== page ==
Controlling Light to Accelerate Electrons in Just Meters

A novel paradigm for pushing energy in a particle accelerator method could dramatically shrink future accelerators.

Image courtesy of Dustin H. Froula, University of Rochester
The novel method focuses laser light by sending an optical pulse (yellow lines) to the right to reflect from a radial echelon (rightmost element); the pulse then reflects from an axiparabola (leftmost element) to control when each ring comes to focus.

The Science

Particle accelerators are large, complex machines for studying the most basic particles and forces that underpin our universe. A new paradigm in particle accelerator design paves the way to dramatically smaller accelerators. The novel concept is called a dephasing less laser wakefield accelerator (DLWFA). The concept uses a new technology called "flying focus." This technology combines special optics to shape an ultra-short, high-intensity laser pulse. The DLWFA concept would produce an accelerator that would use laser light to accelerate particles to very high energy levels in very little space.

The Impact

Particle accelerators work by accelerating charged particles, such as protons or electrons, at speeds close to the speed of light. They then smash those particles into a target or other particles. High energy physicists study the particles and radiation released in these collisions. However, conventional radiofrequency accelerators are close to the limits of how much energy they can push to particles. Researchers are developing advanced accelerator concepts to reach new energy levels. The flying focus technology could transform accelerators. Because the new concept needs much less space, future accelerators could be many times smaller than the accelerators of today.


Particle accelerators currently use electrical fields generated by radio waves to accelerate particles. These accelerators must be bigger and bigger—and thus more complex and expensive—to produce more power to reach faster particle speeds for new scientific research. A new approach, plasma wakefield machines, would use plasma instead of radio waves. In this study, researchers describe a novel dephasing less laser wakefield accelerator (DLWFA) concept based on the recently demonstrated "flying focus" technology. The concept could help achieve new power levels and acceleration in a relatively small building.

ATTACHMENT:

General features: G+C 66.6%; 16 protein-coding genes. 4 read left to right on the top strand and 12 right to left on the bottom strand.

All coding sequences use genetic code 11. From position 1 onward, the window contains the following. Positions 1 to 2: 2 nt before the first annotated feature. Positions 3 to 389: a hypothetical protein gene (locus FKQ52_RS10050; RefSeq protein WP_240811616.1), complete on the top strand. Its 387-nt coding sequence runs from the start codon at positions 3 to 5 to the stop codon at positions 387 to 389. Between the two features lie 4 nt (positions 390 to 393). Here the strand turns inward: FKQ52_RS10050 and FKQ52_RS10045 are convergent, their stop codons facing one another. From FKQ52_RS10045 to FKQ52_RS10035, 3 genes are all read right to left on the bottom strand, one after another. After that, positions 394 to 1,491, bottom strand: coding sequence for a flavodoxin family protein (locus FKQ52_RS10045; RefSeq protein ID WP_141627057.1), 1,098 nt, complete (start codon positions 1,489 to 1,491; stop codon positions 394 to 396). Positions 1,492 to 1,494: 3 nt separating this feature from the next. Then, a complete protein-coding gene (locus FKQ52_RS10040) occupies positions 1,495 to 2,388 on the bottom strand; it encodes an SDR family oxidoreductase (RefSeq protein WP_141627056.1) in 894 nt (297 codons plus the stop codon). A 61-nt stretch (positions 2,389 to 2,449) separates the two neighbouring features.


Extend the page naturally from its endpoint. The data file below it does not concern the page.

The flying focus uses a combination of mirrors and other optics to focus a laser. The force of the pulse can drive a wakefield with a phase velocity equal to the speed of light in vacuum, preventing trapped electrons from outrunning the wake. Simulations show that this DLWFA can accelerate electrons to high energies in just 4.5 meters, 40 times shorter than a traditional LWFA. The flying focus technology could enable LWFAs to overcome some of the challenges facing future linear colliders. Decoupling the velocity of the wakefield from the plasma density and removing the need to guide the laser over long distances removes two significant constraints in a conventional LWFA and enables a dephasingless laser plasma accelerator that could provide electron beam energies limited only by the available laser power.


Dustin H. Froula
Associate Professor, Physics Department, Plasma Physics Experimental Group Leader, Laboratory for Laser Energetics
University of Rochester

John Palastro
Plasma Physics Theory Group Leader, Laboratory for Laser Energetics
University of Rochester


This research was funded by the Department of Energy (DOE) Office of Science, Fusion Energy Sciences program; the DOE National Nuclear Security Administration; the University of Rochester; and the New York State Energy Research and Development Authority.


Palastro, J.P. et al., “Dephasingless Laser Wakefield Acceleration.” Phys. Rev. Lett. 124, 134802 – Published 31 March 2020. []

Related Links

Physics Viewpoint: Lining Up for Wakefield Acceleration

University of Rochester Press Release: New Laser Technique Will Allow More Powerful—and Smaller—Particle Accelerators

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